# Personal Identity and Uncertainty in the Everett Interpretation of Quantum Mechanics

## Abstract

**:**

## 1. The Incoherence Problem

Ignorance: In order to make propositions such as “the probability that event E happens is p” meaningful in a deterministic universe, we must be ignorant of some facts about E.

## 2. Personal Identity and Ontological Structure

Dennett’s criterion: A macro-object is a pattern, and the existence of a pattern as a real thing depends on the usefulness—in particular, the explanatory power and predictive reliability—of theories which admit that pattern in their ontology [22] (p. 93).

There is a concept of transtemporal identity for patterns, but again it is only approximate. To say that a pattern ${P}_{2}$ at time ${t}_{2}$ is the same pattern as some pattern ${P}_{1}$ at time ${t}_{1}$ is to say something like “${P}_{2}$ is causally determined largely by ${P}_{1}$ and there is a continuous sequence of gradually changing patterns between them”—but this concept will not be fundamental or exact and may sometimes break down [22] (pp. 95–96).

## 3. The Lewisian Account of Personal Identity

## 4. Saunders and Wallace’s Lewisian Solution to the Incoherence Problem and Its Objections

In particular, I cannot wonder further whether my use of the pronoun ‘she’ when pointing at the observer picks out she↑ or she↓; since she↑ and she↓ coincide at the moment, I am pointing at both of them [11] (p. 6). (P. Lewis’s use of “she↑” and “she↓” is the same as the use of “Aristotle0↑” or “Aristotle0↓” in this paper.)

But HydraUP and HydraDOWN cannot each indexically refer to her own body via an utterance of ‘This is my body’ which has a single token sited in a single body-stage at time T prior to branching, because that single body-stage is common to the world-tube bodies of both HydraUP and HydraDOWN [12] (p. 311). (Tappenden’s use of “HydraUP” and “HydraDOWN” is the same as the use of “Aristotle0↑” or “Aristotle0↓” in this paper.)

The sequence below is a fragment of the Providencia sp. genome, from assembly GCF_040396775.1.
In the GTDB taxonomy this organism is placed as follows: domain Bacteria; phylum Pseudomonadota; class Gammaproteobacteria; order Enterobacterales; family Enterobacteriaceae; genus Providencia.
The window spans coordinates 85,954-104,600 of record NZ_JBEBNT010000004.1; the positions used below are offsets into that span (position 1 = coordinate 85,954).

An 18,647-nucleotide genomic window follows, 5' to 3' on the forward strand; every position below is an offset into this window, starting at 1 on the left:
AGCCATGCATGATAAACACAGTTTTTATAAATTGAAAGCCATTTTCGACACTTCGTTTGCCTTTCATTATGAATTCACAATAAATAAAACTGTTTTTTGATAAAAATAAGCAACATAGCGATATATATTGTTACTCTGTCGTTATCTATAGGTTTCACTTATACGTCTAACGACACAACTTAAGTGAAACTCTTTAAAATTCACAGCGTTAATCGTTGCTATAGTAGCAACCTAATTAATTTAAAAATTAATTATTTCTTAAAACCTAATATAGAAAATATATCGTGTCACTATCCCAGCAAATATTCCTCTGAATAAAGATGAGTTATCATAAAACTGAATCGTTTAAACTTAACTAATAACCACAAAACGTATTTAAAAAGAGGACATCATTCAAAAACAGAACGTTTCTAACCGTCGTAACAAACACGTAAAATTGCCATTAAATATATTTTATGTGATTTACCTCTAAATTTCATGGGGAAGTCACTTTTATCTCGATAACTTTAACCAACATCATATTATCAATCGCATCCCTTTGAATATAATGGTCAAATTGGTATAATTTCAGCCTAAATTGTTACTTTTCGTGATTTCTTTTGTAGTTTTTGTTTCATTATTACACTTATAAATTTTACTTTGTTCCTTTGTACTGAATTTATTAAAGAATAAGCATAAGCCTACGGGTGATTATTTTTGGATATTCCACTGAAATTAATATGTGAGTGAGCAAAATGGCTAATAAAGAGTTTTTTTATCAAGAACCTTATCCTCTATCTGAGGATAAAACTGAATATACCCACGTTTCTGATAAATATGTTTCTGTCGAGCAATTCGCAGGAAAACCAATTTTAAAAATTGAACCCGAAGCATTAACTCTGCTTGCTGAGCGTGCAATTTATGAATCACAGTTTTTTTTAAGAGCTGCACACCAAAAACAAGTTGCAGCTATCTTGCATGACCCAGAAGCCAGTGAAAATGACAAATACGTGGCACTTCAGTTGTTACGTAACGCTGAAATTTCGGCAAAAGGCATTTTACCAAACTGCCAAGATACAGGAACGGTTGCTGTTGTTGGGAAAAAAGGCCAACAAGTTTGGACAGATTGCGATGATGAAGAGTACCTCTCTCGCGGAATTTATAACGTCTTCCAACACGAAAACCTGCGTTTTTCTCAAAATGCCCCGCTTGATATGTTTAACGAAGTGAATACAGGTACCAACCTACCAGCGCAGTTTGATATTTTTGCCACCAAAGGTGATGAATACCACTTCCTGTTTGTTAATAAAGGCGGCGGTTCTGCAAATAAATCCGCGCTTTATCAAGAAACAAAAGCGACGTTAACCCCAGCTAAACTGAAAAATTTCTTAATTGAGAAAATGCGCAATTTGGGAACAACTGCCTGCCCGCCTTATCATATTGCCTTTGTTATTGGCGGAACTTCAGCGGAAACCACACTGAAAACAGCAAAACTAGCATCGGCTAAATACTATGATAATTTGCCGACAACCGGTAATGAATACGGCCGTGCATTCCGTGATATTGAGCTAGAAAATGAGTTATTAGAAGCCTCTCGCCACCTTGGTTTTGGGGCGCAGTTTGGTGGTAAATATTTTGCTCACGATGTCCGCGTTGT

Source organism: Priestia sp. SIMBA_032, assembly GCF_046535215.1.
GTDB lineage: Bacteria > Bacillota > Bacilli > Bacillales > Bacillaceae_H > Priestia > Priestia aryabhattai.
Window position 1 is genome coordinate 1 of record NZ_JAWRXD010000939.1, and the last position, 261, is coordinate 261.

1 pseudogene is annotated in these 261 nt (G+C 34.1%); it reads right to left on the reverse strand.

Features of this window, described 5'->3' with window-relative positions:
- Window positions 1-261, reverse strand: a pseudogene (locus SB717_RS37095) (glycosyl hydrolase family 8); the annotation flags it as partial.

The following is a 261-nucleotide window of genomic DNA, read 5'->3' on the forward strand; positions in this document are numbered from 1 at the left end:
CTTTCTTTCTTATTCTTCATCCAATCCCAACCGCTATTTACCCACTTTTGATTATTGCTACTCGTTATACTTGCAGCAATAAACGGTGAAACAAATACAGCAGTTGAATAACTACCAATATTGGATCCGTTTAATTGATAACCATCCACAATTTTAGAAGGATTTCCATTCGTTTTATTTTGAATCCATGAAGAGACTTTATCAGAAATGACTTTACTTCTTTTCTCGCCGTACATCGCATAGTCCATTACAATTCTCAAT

## 5. Two Versions of the Solution

_{3}and (Aristotle0↓)

_{3}before the branching, and both of them supervene $|\mathrm{Aristotle}0\u27e9$. Namely, there is only one singular physical body as Aristotle before branching, but there are multiple mental states, or some other three-dimensional entities, that supervene $|\mathrm{Aristotle}0\u27e9$. (The requirement that there is only one physical body as Aristotle before the branching can be relinquished if we introduce multiple qualitatively identical “worlds” or multiple physical states before the branching, with each mind of Aristotle situated in a distinct world. I shall discuss this approach in Section 6 and Section 7. However, the claim that there are multiple mental states as Aristotle before the branching, which is more essential, shall remain unchanged. The term “three-dimensional” might be a bit perplexing when applied to a mental state. In this context, I am employing the term “three-dimensional” in a broad sense for the sake of convenience, aligning it with the terminology of three-dimensionalism and four-dimensionalism. A three-dimensional person-stage is momentary, while a four-dimensional person is not. From an eternalist perspective, one might uphold that there exists an overarching mental state for a person throughout all time, with their momentary mental states serving as partial “sub-states” of this ultimate mental state. I do not know who exactly upholds this view, but it is important to make a distinction here. In this paper, I call a mental state three-dimensional in the sense that it is momentary.) By having two or more minds that think before branching, which are qualitatively identical but numerically different, the objection presented in the previous paragraph can be resolved. Before the branching, neither thinking can tell which mental state it belongs to, as both share the same contents. But there are some further facts, though they might be unobservable in principle, that can determine which mental state it belongs to.